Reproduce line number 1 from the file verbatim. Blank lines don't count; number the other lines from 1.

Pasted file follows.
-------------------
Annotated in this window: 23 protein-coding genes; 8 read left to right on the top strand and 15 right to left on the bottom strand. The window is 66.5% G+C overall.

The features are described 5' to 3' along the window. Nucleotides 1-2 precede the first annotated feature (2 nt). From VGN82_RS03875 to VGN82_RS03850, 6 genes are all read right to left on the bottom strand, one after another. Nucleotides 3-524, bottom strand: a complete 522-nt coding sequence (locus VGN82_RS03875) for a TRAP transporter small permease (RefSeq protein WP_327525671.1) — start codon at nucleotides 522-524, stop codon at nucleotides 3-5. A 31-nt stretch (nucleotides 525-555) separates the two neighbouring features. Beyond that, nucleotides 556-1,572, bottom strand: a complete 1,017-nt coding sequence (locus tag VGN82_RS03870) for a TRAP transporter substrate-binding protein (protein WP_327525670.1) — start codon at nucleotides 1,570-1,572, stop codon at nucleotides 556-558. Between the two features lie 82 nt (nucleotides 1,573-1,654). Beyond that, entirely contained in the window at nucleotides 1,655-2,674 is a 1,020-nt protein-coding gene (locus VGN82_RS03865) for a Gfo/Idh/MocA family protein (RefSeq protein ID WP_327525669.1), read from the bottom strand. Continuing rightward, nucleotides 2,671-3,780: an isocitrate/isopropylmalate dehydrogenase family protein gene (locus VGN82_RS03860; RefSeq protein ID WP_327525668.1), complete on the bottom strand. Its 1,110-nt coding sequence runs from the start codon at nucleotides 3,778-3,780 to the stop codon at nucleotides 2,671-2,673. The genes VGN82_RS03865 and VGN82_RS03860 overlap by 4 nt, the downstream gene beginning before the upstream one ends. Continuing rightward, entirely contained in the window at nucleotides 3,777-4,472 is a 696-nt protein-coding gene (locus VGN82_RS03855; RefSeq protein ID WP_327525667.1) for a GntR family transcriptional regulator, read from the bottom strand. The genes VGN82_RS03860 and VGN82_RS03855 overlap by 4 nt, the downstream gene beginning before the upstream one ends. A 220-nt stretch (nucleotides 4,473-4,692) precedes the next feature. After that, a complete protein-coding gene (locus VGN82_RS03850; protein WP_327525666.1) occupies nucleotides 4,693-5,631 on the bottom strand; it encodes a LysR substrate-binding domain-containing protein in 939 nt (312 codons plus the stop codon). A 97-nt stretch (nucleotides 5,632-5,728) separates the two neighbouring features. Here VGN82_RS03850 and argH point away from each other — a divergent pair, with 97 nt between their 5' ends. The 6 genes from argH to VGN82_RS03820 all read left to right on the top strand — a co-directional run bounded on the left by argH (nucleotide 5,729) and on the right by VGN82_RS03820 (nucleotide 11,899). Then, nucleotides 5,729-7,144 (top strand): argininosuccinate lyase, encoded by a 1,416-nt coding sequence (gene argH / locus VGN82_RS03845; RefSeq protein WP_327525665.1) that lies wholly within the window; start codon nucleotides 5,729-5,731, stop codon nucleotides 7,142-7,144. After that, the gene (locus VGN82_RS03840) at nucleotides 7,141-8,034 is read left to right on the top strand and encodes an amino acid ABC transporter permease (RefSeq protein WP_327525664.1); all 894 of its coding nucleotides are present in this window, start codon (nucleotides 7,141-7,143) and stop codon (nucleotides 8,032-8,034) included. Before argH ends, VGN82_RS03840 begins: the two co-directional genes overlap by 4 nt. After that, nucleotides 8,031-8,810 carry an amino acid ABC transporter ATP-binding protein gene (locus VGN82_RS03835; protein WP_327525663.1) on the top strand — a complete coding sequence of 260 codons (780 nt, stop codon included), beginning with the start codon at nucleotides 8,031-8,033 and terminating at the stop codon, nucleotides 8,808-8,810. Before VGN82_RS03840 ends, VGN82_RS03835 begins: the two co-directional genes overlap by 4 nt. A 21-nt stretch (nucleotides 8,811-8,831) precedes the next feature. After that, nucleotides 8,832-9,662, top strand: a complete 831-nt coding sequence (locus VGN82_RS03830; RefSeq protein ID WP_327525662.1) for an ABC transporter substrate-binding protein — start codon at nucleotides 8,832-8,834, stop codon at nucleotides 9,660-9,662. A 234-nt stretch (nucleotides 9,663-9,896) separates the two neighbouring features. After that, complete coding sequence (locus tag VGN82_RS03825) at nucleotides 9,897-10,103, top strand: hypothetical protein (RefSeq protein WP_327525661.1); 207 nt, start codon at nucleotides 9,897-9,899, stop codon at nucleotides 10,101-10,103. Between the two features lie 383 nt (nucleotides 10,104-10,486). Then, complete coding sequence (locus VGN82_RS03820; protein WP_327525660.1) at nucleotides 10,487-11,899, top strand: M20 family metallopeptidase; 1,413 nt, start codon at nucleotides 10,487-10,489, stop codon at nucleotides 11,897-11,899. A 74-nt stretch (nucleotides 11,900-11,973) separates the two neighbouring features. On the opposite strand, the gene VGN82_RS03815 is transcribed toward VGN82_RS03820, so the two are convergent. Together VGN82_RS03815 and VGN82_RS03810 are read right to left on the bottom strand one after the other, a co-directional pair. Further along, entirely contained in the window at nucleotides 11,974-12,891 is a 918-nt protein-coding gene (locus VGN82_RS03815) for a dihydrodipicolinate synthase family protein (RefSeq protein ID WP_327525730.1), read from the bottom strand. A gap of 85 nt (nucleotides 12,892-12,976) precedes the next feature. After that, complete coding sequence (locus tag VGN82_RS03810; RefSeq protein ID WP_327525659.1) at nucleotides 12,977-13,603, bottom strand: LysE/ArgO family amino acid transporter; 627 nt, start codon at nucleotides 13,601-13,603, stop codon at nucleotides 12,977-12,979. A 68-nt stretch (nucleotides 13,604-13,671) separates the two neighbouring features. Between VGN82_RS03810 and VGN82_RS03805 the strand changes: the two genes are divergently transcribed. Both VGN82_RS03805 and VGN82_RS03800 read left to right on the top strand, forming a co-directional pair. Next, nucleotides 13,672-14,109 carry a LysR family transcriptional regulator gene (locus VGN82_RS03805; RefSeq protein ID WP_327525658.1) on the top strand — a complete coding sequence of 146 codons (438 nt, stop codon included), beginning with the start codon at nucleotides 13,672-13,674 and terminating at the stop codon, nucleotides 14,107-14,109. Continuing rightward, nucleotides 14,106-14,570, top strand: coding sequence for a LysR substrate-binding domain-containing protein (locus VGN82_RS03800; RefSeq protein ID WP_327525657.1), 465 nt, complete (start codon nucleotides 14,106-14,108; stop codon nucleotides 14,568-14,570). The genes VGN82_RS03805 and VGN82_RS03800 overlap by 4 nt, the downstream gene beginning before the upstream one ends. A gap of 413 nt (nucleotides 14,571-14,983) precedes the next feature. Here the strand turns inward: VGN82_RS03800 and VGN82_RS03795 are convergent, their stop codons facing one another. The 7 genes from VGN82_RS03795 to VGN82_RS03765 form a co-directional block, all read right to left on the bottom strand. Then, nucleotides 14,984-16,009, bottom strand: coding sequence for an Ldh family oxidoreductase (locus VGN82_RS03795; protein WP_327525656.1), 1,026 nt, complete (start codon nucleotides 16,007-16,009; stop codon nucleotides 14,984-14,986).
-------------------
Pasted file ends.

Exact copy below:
Annotated in this window: 23 protein-coding genes; 8 read left to right on the top strand and 15 right to left on the bottom strand. The window is 66.5% G+C overall.